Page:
One of the ironies of the mortgage industry's time in the wilderness is there is some expansion.
The problem is that the growth poses a quandary for lenders: In the case of refinancings, the spike is tenuous and sensitive to shifts in rates, complicating staffing. And any growth a lender does enjoy is coupled with another kind of expansion: Risk management is becoming more complex as lenders perform broader due diligence on a higher percentage of borrowers.
It's a cocktail of challenges tailor-made for outsourcing to automation-friendly third parties that charge monthly fees based on fluctuating transaction volume, allowing lenders to get outside help with vetting while controlling labor costs. Tech firms like Equifax's The Work Number and Kroll Factual Data are aggressively courting lenders to meet this demand, particularly down market.
"It's too expensive for the average lender to do this on its own," says Craig Focardi, senior research director for TowerGroup in San Francisco. "But [specialists] can provide a higher standard of accuracy."
Aite research says 50 percent of community banks now require more information from borrowers than last year, and that 73 percent have seen a rise in delinquencies and chargeoffs, providing an additional argument in favor of lenders seeking outside help to vet borrowers. "There's an unwillingness among lenders to rely an borrower-provided information anymore," says Laurie Gatch, manager of business development for The Work Number.
Gatch wouldn't provide details on how much more volume it's getting from a spike in third-party verification, but says casting a wider risk management net has become part of its conversations with clients. "There's a huge risk factor now. Banks that may have gone ahead with a certain loan based on a credit score along are no longer doing that."
Frontier Bank, an Oklahoma City-based institution that originated about $60 million in mortgages in the past year, recently outsourced its verification process to Kroll Factual Data. Kroll performs borrower vetting, and submits its findings to the bank via a Web connection that integrates with the institution's automated underwriting engine (Kroll is integrated with more than 120 AU systems)-giving the bank independent "disinterested" verification on each borrower.
"If a lender gets into a situation where there's a significant backlog of loans on their desk, it can be tough for processors to complete loans in time," says Nanette Leonard, svp of business development at Kroll Factual Data in Loveland, CO.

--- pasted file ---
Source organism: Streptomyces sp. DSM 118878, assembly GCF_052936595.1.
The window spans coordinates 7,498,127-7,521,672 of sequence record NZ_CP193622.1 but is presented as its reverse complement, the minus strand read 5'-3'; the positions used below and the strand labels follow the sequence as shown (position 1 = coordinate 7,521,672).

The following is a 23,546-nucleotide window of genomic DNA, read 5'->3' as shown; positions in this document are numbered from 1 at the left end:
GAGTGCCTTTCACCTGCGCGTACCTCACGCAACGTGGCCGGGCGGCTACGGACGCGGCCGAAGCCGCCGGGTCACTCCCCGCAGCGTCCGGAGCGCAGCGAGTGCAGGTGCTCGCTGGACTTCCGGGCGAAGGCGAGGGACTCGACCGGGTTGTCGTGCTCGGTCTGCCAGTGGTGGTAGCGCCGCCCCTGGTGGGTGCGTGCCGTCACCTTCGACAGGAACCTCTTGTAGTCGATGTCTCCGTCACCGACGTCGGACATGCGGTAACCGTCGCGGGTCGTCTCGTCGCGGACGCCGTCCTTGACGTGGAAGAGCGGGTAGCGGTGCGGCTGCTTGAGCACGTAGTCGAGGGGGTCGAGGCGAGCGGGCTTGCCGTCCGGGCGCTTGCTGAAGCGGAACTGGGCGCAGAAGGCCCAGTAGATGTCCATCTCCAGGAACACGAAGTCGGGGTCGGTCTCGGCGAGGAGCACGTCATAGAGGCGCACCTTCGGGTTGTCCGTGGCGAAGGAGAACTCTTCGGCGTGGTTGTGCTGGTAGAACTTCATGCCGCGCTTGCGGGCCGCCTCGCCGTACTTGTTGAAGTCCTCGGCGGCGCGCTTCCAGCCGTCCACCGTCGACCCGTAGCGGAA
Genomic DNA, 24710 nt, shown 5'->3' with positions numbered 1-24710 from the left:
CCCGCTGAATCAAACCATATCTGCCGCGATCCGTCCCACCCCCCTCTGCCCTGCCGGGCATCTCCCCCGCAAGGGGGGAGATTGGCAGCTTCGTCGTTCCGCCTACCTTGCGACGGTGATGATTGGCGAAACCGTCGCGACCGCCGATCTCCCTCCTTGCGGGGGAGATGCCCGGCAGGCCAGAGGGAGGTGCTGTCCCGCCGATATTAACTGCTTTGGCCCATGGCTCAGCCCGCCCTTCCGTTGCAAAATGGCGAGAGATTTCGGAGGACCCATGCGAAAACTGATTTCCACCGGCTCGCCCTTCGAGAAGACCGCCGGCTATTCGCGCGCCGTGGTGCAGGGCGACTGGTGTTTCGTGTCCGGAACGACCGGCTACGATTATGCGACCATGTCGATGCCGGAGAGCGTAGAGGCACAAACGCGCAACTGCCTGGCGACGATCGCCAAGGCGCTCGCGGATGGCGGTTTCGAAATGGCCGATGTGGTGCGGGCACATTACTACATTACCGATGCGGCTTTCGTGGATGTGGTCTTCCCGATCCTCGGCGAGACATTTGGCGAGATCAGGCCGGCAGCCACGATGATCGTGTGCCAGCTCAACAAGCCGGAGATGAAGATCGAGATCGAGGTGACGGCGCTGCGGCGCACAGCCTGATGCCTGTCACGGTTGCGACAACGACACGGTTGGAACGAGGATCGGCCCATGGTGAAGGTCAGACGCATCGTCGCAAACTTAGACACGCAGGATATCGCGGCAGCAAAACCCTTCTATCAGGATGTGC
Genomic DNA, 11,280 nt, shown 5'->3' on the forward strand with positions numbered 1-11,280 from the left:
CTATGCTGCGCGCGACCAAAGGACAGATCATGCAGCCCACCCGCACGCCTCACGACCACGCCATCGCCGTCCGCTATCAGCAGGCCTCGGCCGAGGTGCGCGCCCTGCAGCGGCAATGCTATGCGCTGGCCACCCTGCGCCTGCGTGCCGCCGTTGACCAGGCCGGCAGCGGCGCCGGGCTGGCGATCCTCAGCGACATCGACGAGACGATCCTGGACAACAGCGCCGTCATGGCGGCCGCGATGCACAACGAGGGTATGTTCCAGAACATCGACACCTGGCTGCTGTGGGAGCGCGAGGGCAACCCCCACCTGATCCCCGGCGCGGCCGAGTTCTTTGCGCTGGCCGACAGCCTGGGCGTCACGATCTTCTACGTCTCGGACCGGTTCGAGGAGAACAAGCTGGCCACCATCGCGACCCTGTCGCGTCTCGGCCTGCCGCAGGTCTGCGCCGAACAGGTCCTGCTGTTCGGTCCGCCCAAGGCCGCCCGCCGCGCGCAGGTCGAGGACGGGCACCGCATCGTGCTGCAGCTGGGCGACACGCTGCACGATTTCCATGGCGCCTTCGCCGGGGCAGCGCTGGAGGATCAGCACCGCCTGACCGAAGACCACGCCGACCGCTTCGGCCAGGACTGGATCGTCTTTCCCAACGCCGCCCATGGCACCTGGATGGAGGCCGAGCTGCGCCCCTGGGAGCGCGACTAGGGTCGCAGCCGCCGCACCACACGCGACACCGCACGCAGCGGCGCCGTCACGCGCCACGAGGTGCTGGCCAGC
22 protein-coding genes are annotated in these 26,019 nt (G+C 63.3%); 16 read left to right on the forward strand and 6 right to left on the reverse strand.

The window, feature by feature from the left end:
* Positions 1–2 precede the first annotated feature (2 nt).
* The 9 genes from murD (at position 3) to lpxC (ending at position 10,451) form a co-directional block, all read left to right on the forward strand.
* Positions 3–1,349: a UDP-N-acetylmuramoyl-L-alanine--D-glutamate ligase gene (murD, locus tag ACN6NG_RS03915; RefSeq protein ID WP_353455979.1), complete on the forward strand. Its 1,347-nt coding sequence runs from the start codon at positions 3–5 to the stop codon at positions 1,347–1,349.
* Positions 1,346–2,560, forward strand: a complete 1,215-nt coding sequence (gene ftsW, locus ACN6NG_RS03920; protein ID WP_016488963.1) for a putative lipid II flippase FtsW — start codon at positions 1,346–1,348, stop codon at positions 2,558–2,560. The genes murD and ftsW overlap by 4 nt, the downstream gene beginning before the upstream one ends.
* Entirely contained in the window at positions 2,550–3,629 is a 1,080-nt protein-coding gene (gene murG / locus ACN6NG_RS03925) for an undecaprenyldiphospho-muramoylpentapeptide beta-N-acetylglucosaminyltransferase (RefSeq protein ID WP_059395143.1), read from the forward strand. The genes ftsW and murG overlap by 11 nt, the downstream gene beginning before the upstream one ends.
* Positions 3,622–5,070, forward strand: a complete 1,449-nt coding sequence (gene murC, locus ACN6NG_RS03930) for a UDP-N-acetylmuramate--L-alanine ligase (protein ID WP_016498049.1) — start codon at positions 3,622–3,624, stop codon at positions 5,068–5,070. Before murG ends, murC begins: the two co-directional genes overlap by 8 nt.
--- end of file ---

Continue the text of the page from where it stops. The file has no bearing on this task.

Kent Samples, president of the mortgage division at Frontier, says the bank has hired Kroll to fully vet borrowers before closing, a move designed to mollify regulators and attract secondary market investors still nervous from the days when "undervetting" and post-closing audits were rampant in the origination market. "If we didn't do this vetting before closing, we wouldn't be able to sell to sell these loans in the secondary market," Samples says.
Kroll's checks on borrowers include investigations of the ability to pay monthly mortgage payments based on property rental histories, reviews of a borrower's personal assets, investigations of prior mortgage payment history, verifying whether a name and Social Security number on applications match those in the Social Security Administration records, verifying that a borrower's tax data is accurate and ensuring employment and salary history are credible.
This information has long been part of underwriting, but lenders, particularly smaller lenders, don't have the human capital or the time to perform many of these individual checks-some of which still have to be done manually.
"Staffing up for refis isn't a long-term solution," Samples says. "We can ebb and flow in our workload by outsourcing verifications. If I close 1,000 loans this month or 200 next month, I can accommodate those loans without being over or understaffed."
Market observers say it's too soon to know the full financial impact that outsourcing a larger component of risk management may have on overall lending volumes or secondary market pricing. And while the practice mitigates some risks, it also creates risks.
"Having control over the vetting is a big factor here for banks. The banks that [outsource] are putting a lot of faith in other companies," says Christine Barry, research director at Aite Group. "There's a risk of not doing something yourself that goes with outsourcing."
Both The Work Number and Kroll say they have policies in place in which they assume responsibility for the accuracy of borrower vetting.
Focardi says one option for community banks is to vet the outsourcer beforehand, and to monitor the work and conduct spot checks to maintain a level of control.